LOGO 2019
Man hurting after winter slip and fall

How to Avoid Winter Weather's Slips, Trips & Falls

By Kristy Warren


Winter weather can spell painful slip-and-falls. Slushy sidewalks, melting snow, and ice patches are common culprits in taking a tumble, increasing your risk for sprained ankles, bruising, pulled muscles, and even broken bones. 


  • If you don’t need to go out in poor weather, skip the trip until the weather improves and stock up the pantry ahead of bad weather so that you can safely shelter in place during a storm.
Ice Cleats on Snow Boots
  • If you must go out, stick to well-cleared paths sprinkled with rock salt or ice melt.
  • Wear the right gear. Choose an outdoor shoe or boot with sturdy, rubber soles and a strong, no-slip tread. If you’ll be facing icy surfaces, add slip-on ice cleats to improve your traction. Dress shoes often have poor tread, so if your job requires them, wear outdoor shoes for your commute and stash your dress shoes in your bag to change into once safely inside.
  • Take your time. By slowing down, you’re less likely stumble and slip.
  • Adopt the penguin walk. Why waddle like a penguin? They are the masters of navigating ice! By taking shorter, smaller steps and widening your stance, you can reduce your risk of a fall.
  • Stay alert forchanging weather conditions. Snowfall can pick up abruptly and create dangerous white-out conditions. A subtle temperature shift can turn a slick surface into hard-to-spot black ice or melt snow into slippery slush.
  • Stay handsfree. Keep your hands free at all times to hold onto railings, steady your balance, catch yourself if starting to slip, or break your fall. If you're holding something when you start to slip, your instinct is to protect it instead of breaking your own fall. Use a backpack, purse, or shoulder bag to carry your belongings and wear gloves instead of shoving your hands into your pockets so you're ready to catch or steady yourself.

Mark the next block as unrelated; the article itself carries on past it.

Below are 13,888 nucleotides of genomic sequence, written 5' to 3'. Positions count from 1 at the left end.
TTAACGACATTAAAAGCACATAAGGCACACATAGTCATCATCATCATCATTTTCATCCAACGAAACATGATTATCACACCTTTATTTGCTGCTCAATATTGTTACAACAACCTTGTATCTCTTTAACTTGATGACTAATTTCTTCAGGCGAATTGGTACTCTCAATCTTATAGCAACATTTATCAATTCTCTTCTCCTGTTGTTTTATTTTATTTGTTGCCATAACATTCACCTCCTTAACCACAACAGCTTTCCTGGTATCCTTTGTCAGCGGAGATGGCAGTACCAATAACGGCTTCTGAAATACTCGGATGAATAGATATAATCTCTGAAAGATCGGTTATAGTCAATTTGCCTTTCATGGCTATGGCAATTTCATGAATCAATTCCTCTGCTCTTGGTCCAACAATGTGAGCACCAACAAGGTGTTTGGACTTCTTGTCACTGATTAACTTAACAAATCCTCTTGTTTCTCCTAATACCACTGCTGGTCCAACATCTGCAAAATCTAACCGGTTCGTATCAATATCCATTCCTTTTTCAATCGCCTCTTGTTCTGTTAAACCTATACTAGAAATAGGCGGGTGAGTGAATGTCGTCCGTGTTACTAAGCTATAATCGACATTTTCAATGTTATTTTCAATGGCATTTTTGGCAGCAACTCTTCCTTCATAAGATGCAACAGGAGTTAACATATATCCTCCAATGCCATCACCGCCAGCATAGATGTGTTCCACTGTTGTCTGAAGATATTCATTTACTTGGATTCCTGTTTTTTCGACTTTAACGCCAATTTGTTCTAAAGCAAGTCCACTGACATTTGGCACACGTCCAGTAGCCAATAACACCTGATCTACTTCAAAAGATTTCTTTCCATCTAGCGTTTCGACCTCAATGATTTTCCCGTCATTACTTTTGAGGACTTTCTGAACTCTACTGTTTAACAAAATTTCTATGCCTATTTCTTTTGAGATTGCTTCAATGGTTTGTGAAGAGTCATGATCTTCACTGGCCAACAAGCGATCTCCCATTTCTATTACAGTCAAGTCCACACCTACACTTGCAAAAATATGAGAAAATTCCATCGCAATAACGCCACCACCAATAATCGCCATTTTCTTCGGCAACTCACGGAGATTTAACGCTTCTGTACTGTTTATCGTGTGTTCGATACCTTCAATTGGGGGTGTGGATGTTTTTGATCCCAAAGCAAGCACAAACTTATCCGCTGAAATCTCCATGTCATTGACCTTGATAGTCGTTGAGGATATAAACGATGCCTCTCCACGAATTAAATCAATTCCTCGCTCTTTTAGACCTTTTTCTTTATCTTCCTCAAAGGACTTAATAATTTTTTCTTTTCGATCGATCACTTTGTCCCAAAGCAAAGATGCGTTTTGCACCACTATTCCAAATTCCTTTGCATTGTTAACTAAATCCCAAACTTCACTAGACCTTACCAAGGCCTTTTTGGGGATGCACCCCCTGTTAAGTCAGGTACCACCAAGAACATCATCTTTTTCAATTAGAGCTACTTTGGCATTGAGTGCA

Walking while holding railing in the snow
  • Stay vigilant even once you're indoors. Any buildup of snow or slush on your shoes will melt indoors, creating the potential for a sock-drenching puddle or a slick surface that could lead to a slip and fall. Remove your shoes and place them in a designated place out of the way to dry. Utilize a shoe rack or tray to minimize tripping or slipping hazards.
  • If your home has smooth, hard floors like wood, linoleum or tile, wear non-skid socks or slippers with good tread instead of stocking feet to further reduce the risk for indoor slips and falls.

For more winter safety tips, stay tuned to our news page for the latest health and wellness information or visit us on Facebook at facebook.com/laurelhc.